220px-methodius_of_olympus
June 20

Methodios the Martyr, Bishop of Olympus

Because of his wisdom and virtue, this Saint was surnamed Eubulus ("of good counsel"). He was an eminent theologian and one of the first to oppose and refute the heretical writings of Origen. According to Jerome (De vir. ill., 83) and Socrates the historian (Eccl. Hist., 6:13), he was bishop, not of Patara (as a sixth century work by Leontius the Byzantine wrongly asserts), but of Olympus in Lycia, and later, of Tyre in Phoenicia. It appears he was called Bishop of Patara by later writers because his famous dialogue concerning the resurrection takes place in that city. He underwent a glorious death as a martyr in Chalkis of Greece in the year 311, under Emperor Maximinus. Among his extant writings is one called Symposium of Virgins.


0621julian-tarsis
June 21

Julian the Martyr of Tarsus

This Martyr, who was born to a pagan father and a Christian mother, was from Cilicia, confessed the Christian Faith before the Proconsul Marcian, and was perfected in martyrdom at the age of eighteen, when he was put into a sack with sand and venomous serpents and cast into the sea. Saint John Chrysostom has a homily in his honour.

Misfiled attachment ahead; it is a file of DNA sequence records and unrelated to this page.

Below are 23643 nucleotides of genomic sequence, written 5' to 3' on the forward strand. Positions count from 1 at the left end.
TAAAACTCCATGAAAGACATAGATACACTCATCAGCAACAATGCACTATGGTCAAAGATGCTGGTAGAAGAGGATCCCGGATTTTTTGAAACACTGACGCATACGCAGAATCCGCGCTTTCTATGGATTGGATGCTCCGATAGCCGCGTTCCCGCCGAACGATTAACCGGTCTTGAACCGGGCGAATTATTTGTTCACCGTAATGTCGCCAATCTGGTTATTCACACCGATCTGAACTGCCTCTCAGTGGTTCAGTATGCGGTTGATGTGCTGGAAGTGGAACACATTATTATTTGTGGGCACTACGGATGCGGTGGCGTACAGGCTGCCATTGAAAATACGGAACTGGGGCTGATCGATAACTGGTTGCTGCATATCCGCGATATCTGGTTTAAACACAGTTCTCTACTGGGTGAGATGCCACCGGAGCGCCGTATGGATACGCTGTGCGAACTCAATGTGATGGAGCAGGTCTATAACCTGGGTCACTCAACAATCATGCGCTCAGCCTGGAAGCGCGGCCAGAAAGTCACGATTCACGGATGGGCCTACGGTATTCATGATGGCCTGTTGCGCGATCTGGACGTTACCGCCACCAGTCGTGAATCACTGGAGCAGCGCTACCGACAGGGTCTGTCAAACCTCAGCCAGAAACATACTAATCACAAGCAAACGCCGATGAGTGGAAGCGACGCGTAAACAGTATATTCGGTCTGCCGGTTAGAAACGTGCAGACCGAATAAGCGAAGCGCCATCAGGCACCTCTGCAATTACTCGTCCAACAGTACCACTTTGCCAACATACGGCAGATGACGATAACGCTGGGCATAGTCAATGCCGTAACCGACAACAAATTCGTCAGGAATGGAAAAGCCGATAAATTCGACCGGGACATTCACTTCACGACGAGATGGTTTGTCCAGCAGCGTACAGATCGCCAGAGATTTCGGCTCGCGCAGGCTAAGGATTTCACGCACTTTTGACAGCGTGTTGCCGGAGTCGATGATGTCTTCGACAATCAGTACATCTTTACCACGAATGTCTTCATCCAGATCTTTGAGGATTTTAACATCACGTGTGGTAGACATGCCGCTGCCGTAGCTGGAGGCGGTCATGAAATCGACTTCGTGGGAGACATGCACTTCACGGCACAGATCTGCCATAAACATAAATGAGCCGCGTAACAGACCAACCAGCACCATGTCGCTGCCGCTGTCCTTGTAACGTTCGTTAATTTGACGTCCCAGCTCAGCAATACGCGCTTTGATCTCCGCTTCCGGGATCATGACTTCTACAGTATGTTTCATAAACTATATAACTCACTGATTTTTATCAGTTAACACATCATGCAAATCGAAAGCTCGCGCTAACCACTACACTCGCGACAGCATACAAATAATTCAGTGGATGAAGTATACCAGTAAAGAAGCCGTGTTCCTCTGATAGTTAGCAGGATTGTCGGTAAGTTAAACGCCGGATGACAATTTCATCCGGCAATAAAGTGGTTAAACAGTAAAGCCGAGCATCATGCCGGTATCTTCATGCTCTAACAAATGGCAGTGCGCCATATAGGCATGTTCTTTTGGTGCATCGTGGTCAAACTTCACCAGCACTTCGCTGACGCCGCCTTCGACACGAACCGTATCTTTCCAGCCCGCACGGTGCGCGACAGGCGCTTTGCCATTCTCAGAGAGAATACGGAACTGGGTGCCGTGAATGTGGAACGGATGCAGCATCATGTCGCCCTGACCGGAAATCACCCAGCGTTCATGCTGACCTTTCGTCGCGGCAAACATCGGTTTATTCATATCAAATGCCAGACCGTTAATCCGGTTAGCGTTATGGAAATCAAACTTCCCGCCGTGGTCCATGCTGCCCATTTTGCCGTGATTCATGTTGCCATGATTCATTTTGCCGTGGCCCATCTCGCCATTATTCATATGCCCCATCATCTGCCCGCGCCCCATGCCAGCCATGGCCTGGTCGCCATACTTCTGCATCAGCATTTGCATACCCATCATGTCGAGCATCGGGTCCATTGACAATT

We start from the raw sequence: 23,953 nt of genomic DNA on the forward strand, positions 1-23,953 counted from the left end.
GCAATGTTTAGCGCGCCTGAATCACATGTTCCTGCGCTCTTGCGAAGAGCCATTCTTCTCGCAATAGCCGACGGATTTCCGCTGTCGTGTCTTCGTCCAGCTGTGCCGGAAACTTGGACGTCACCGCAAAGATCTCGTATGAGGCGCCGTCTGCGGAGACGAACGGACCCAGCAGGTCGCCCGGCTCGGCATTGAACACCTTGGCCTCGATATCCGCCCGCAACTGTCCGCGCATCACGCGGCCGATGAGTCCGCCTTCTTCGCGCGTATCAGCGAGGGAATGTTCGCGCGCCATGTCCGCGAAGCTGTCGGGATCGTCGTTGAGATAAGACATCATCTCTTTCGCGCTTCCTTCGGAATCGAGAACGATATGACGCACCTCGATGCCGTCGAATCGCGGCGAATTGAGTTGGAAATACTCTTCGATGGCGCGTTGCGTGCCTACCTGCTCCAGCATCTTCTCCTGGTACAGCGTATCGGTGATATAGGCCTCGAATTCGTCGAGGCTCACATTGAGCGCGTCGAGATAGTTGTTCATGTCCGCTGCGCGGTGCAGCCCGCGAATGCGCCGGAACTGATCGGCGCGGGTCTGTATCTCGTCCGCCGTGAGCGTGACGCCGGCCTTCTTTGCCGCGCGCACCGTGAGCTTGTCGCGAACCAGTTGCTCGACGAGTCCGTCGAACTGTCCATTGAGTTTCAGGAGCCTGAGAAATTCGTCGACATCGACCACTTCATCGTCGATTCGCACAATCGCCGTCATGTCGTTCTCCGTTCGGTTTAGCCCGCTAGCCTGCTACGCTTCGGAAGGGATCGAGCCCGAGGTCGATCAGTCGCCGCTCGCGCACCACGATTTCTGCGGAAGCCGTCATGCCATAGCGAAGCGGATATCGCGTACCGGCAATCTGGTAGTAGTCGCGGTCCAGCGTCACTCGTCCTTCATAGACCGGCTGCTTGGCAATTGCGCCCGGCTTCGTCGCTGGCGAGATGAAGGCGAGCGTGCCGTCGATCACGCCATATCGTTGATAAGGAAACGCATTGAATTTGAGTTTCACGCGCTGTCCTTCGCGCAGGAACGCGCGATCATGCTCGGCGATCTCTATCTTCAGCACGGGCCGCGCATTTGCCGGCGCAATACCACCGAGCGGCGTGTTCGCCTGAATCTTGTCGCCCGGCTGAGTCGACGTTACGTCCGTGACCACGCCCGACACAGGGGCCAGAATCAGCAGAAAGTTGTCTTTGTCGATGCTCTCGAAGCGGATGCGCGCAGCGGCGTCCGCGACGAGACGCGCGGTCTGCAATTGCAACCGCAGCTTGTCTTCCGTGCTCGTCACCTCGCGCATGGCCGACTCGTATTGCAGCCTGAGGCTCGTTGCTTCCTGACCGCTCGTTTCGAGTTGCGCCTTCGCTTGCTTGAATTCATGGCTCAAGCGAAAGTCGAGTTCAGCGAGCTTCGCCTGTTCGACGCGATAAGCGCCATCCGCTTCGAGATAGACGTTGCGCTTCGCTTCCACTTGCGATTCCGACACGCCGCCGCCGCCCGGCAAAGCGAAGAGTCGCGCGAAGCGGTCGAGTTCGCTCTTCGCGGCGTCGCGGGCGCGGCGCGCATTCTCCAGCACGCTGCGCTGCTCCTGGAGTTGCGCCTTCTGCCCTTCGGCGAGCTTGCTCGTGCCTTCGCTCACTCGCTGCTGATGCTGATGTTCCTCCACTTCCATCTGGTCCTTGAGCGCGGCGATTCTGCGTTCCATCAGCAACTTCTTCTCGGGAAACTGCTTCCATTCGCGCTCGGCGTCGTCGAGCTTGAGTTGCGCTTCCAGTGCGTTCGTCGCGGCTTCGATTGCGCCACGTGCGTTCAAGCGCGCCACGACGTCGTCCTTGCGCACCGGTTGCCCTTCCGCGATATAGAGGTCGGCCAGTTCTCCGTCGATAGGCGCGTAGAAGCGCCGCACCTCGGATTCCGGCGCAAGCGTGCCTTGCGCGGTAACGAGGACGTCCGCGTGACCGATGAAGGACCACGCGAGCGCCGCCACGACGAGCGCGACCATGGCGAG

Eusebius1
June 22

Eusebius, Bishop of Samosata

After the expulsion of Eudoxius from the see of Antioch, the Arians of Antioch, believing that Meletius of Armenia would uphold their doctrines, petitioned the Emperor Constantius to appoint Meletius Bishop of Antioch, while signing a document jointly with the Orthodox of Antioch, unanimously agreeing to Meletius' appointment (see Feb. 12); this document was entrusted to Eusebius, Bishop of Samosata. Meletius, however, after his Orthodoxy became apparent, was banished, and the Arians persuaded Constantius to demand the document back from Eusebius, as it convicted their perfidy. Imperial officers were sent; Eusebius refused to surrender the document without the consent of all who had signed it; the officers returned to the Emperor, who furiously sent them back to Eusebius with threats. But so great a zealot for the true Faith, so staunch an enemy of the Arians, so fearless a man of valor was Saint Eusebius, that when Constantius' officers arrived, threatening to cut off his right hand unless he surrendered the document, Eusebius held out both hands. When Constantius learned of it, he was struck with astonishment and admiration.